A Hunter's Log

May 11, 2028

Isole City

Day I

The gray, five page newspapers lay in front of me on the wooden newsstand, waiting for their average buyers to come along and purchase them from the burly seller behind the table. It was a daily routine for me, observing the headlines each day but never making a move to buy it. It was repeating. Each day the sub-headline at the bottom of the front page seemed as if it was reserved for headlines of death and destruction. "Three killed in spring refurbishing" was that day's line. At one point, some four years ago, those kinds of headlines would reach the main story position, but now the government only places happy and cheerful lines on the front.

Four times a year, dozens of men and women would be slaughtered in the refurbishing process. They were innocent ones, only trying to keep the city of Isole safe, but instead they put fear of death inside the minds of the people.

"You gonna buy that, son?" It was the burly newsstand seller. I looked downward to see that I was holding the newspaper. Dropping the paper back onto the others, I wondered whether something was different about this day.

My old blue converse shoes slid on the grimy sidewalks of the city as I backed away. It was then that it seemed as if the world was coming back. The noise of yelling people pounded on my ear drums, causing my eyes to float around. I shouldn't even call them sidewalks, because they weren't. At least not anymore. That was where the stands were—we walked on the streets. The only cars that existed in Isole City were government-based.

But it was refreshing not having autos around. Instead, we could walk the streets and gaze at the venders and craftsmen and painters that now populated the cities of Earth. The only thing that kept us out of the paradise of such a city was the stories and headlines of the things that lived in the real world. After living years in one place, secluded from the rest of the world, you learn to block out the things that put you down. But then it all shatters when someone you love or care about dies.

I stopped walking at a painter's stand. Next to her current project, a painting lay on a stand for the people of Isole to see. It was beautiful; maybe the most beautiful painting I had ever seen on the streets. A painting of wilderness stood on the stand before me. That's all it was. Wilderness. But wilderness in this world never looked like the painting that was before me. Wilderness now was inhabited by creatures—scared and frightened they are, but still dangerous. It reminded me of the wall that stood at the edge of the city, the wall that kept those things out, the wall that was refurbished each season. The wall that kept us safe, but also caused hundreds of deaths.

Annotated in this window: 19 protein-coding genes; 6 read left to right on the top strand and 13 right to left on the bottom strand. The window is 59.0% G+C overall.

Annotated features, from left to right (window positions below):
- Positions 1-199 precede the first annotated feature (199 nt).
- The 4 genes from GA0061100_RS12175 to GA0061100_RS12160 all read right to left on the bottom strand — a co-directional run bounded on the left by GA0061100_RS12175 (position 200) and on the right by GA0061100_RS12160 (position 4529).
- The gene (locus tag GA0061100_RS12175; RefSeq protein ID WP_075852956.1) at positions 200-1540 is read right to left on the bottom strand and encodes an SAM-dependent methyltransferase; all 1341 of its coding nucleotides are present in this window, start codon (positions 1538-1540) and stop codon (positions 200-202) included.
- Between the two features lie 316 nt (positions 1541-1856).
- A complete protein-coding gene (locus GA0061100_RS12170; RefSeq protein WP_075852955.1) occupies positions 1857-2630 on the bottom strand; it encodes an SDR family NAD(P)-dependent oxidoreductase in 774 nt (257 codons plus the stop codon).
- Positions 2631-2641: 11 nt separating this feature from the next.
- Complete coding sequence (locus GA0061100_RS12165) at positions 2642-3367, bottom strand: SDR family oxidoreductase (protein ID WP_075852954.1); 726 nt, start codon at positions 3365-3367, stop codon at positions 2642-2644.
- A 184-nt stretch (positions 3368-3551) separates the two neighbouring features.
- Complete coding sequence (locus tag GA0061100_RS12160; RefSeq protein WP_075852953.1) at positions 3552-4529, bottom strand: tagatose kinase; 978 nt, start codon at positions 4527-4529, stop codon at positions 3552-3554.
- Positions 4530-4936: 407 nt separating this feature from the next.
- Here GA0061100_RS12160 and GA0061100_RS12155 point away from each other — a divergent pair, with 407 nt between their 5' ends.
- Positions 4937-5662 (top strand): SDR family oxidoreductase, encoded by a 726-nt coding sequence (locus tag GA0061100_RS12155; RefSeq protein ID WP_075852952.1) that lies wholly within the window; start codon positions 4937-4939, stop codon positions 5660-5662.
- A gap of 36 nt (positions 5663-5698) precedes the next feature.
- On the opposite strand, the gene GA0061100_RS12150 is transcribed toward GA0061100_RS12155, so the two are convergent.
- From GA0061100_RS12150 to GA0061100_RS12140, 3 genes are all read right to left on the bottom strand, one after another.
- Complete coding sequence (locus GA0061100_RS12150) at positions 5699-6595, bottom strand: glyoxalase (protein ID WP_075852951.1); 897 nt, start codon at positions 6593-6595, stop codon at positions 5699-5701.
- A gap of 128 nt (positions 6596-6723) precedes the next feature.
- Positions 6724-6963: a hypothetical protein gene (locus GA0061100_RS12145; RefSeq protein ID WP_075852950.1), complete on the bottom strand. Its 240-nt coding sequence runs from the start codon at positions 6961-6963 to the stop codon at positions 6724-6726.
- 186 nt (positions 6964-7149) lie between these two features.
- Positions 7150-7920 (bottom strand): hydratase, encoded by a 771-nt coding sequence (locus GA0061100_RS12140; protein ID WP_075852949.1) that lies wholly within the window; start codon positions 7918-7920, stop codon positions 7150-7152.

My name was shouted, and it felt like it kept me from shooting myself. It was barely audible over the roar of the streets. "Nathan! Nathan Speare!"

When the chant was called several times, I recognized the voice. It was JD, running towards me in the downwards position he put himself in when he was rushing through a crowd. His father's oversized green army coat flowed past his legs, slowing him down.

"Speare! I got to show you something!"

I sighed, thinking whether or not this would cause me trouble. After a couple seconds of JD's small frame nudging me, I shrugged my shoulders and walked with him. "What is it?" I asked simply.

Panting, JD answered, "There's…this book…at my house. My…I found it in my uncle's closet. You've got to see it for yourself!"

I pulled back the right sleeve of my black shirt to look at my watch. We had class in a half and hour—this would have to be quick.

When JD regained his energy, we ran through the mob of the streets to his house. In minutes, my freshman geometry class would start and I did not want to be late…again. We came up to his house in a less dense area of the city and lurched through the colorful home. His father was an engineer for the Isole recycling plants and made good money, unlike some. As we approached JD's uncle's room, we found that no one was home and stopped trying to be quiet. The mahogany room was a blur in my eyes as I scanned for the closet, trying to see what this book was about. When I found the closet, I saw that it wasn't just one book. It was a set of books.

"Check…this…out!" He opened to the first couple of pages. As I took the first one out of about six, I was frozen when I saw the contents.

It was a guide. A guide to hunt the creatures. A guide to how to kill them.